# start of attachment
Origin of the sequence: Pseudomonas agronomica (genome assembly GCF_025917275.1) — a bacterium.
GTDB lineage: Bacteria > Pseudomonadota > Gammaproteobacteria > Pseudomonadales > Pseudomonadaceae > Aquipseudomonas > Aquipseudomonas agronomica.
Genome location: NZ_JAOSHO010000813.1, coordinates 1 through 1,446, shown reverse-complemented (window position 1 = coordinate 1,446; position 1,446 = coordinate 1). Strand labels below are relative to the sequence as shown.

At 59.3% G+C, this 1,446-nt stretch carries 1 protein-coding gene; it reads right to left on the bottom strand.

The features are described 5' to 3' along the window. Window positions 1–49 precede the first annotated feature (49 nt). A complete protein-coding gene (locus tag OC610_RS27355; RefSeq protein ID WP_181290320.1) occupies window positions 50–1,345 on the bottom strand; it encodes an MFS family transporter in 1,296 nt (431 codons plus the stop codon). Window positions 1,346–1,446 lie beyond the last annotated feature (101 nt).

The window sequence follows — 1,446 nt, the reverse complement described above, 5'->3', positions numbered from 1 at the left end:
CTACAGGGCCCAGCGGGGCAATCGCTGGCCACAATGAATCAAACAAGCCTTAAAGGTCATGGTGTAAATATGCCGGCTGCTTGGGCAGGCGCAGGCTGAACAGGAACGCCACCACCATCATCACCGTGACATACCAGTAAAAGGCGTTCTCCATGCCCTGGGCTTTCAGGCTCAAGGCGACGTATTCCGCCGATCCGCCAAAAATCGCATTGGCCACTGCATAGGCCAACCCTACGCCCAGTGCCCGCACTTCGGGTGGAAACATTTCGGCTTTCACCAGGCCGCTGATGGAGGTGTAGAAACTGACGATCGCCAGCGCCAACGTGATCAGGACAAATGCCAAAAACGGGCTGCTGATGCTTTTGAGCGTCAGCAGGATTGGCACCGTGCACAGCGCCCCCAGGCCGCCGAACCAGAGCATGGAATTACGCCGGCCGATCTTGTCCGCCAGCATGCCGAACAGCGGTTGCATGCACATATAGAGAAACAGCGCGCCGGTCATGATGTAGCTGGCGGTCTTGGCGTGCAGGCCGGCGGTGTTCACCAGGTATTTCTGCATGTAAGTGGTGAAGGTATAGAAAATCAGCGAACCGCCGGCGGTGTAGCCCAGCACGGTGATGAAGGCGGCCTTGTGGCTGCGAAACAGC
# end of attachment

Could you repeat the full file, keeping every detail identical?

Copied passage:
Origin of the sequence: Pseudomonas agronomica (genome assembly GCF_025917275.1) — a bacterium.
GTDB lineage: Bacteria > Pseudomonadota > Gammaproteobacteria > Pseudomonadales > Pseudomonadaceae > Aquipseudomonas > Aquipseudomonas agronomica.
Genome location: NZ_JAOSHO010000813.1, coordinates 1 through 1,446, shown reverse-complemented (window position 1 = coordinate 1,446; position 1,446 = coordinate 1). Strand labels below are relative to the sequence as shown.

At 59.3% G+C, this 1,446-nt stretch carries 1 protein-coding gene; it reads right to left on the bottom strand.

The features are described 5' to 3' along the window. Window positions 1–49 precede the first annotated feature (49 nt). A complete protein-coding gene (locus tag OC610_RS27355; RefSeq protein ID WP_181290320.1) occupies window positions 50–1,345 on the bottom strand; it encodes an MFS family transporter in 1,296 nt (431 codons plus the stop codon). Window positions 1,346–1,446 lie beyond the last annotated feature (101 nt).

The window sequence follows — 1,446 nt, the reverse complement described above, 5'->3', positions numbered from 1 at the left end:
CTACAGGGCCCAGCGGGGCAATCGCTGGCCACAATGAATCAAACAAGCCTTAAAGGTCATGGTGTAAATATGCCGGCTGCTTGGGCAGGCGCAGGCTGAACAGGAACGCCACCACCATCATCACCGTGACATACCAGTAAAAGGCGTTCTCCATGCCCTGGGCTTTCAGGCTCAAGGCGACGTATTCCGCCGATCCGCCAAAAATCGCATTGGCCACTGCATAGGCCAACCCTACGCCCAGTGCCCGCACTTCGGGTGGAAACATTTCGGCTTTCACCAGGCCGCTGATGGAGGTGTAGAAACTGACGATCGCCAGCGCCAACGTGATCAGGACAAATGCCAAAAACGGGCTGCTGATGCTTTTGAGCGTCAGCAGGATTGGCACCGTGCACAGCGCCCCCAGGCCGCCGAACCAGAGCATGGAATTACGCCGGCCGATCTTGTCCGCCAGCATGCCGAACAGCGGTTGCATGCACATATAGAGAAACAGCGCGCCGGTCATGATGTAGCTGGCGGTCTTGGCGTGCAGGCCGGCGGTGTTCACCAGGTATTTCTGCATGTAAGTGGTGAAGGTATAGAAAATCAGCGAACCGCCGGCGGTGTAGCCCAGCACGGTGATGAAGGCGGCCTTGTGGCTGCGAAACAGC